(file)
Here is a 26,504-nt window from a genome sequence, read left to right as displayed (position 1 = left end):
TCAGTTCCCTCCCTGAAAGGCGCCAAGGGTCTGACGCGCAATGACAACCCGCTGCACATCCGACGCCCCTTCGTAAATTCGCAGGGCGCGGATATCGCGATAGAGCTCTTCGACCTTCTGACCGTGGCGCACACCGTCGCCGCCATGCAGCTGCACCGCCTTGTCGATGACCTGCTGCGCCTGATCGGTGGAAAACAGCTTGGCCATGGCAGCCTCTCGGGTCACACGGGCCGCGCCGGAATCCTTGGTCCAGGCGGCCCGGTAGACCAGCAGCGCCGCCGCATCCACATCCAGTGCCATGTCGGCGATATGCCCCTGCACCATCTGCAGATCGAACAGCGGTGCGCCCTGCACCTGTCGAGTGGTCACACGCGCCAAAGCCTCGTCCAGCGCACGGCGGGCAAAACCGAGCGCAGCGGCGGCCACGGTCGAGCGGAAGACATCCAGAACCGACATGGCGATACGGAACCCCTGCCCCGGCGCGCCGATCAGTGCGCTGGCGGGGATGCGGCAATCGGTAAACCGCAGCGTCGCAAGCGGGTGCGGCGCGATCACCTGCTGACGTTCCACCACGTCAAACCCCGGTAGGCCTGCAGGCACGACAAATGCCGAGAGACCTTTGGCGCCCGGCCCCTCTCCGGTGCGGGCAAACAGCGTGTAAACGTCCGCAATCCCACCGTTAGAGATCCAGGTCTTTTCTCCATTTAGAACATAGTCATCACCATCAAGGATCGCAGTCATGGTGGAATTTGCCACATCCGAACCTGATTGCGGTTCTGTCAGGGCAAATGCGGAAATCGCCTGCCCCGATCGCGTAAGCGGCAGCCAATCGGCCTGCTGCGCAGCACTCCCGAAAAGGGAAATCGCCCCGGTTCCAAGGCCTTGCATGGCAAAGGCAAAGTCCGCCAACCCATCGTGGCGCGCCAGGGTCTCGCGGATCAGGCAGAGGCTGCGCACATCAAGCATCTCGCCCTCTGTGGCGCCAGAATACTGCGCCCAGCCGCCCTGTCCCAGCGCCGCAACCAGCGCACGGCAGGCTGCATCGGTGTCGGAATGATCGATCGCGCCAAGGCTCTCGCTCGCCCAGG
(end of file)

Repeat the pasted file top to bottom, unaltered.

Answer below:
Here is a 26,504-nt window from a genome sequence, read left to right as displayed (position 1 = left end):
TCAGTTCCCTCCCTGAAAGGCGCCAAGGGTCTGACGCGCAATGACAACCCGCTGCACATCCGACGCCCCTTCGTAAATTCGCAGGGCGCGGATATCGCGATAGAGCTCTTCGACCTTCTGACCGTGGCGCACACCGTCGCCGCCATGCAGCTGCACCGCCTTGTCGATGACCTGCTGCGCCTGATCGGTGGAAAACAGCTTGGCCATGGCAGCCTCTCGGGTCACACGGGCCGCGCCGGAATCCTTGGTCCAGGCGGCCCGGTAGACCAGCAGCGCCGCCGCATCCACATCCAGTGCCATGTCGGCGATATGCCCCTGCACCATCTGCAGATCGAACAGCGGTGCGCCCTGCACCTGTCGAGTGGTCACACGCGCCAAAGCCTCGTCCAGCGCACGGCGGGCAAAACCGAGCGCAGCGGCGGCCACGGTCGAGCGGAAGACATCCAGAACCGACATGGCGATACGGAACCCCTGCCCCGGCGCGCCGATCAGTGCGCTGGCGGGGATGCGGCAATCGGTAAACCGCAGCGTCGCAAGCGGGTGCGGCGCGATCACCTGCTGACGTTCCACCACGTCAAACCCCGGTAGGCCTGCAGGCACGACAAATGCCGAGAGACCTTTGGCGCCCGGCCCCTCTCCGGTGCGGGCAAACAGCGTGTAAACGTCCGCAATCCCACCGTTAGAGATCCAGGTCTTTTCTCCATTTAGAACATAGTCATCACCATCAAGGATCGCAGTCATGGTGGAATTTGCCACATCCGAACCTGATTGCGGTTCTGTCAGGGCAAATGCGGAAATCGCCTGCCCCGATCGCGTAAGCGGCAGCCAATCGGCCTGCTGCGCAGCACTCCCGAAAAGGGAAATCGCCCCGGTTCCAAGGCCTTGCATGGCAAAGGCAAAGTCCGCCAACCCATCGTGGCGCGCCAGGGTCTCGCGGATCAGGCAGAGGCTGCGCACATCAAGCATCTCGCCCTCTGTGGCGCCAGAATACTGCGCCCAGCCGCCCTGTCCCAGCGCCGCAACCAGCGCACGGCAGGCTGCATCGGTGTCGGAATGATCGATCGCGCCAAGGCTCTCGCTCGCCCAGG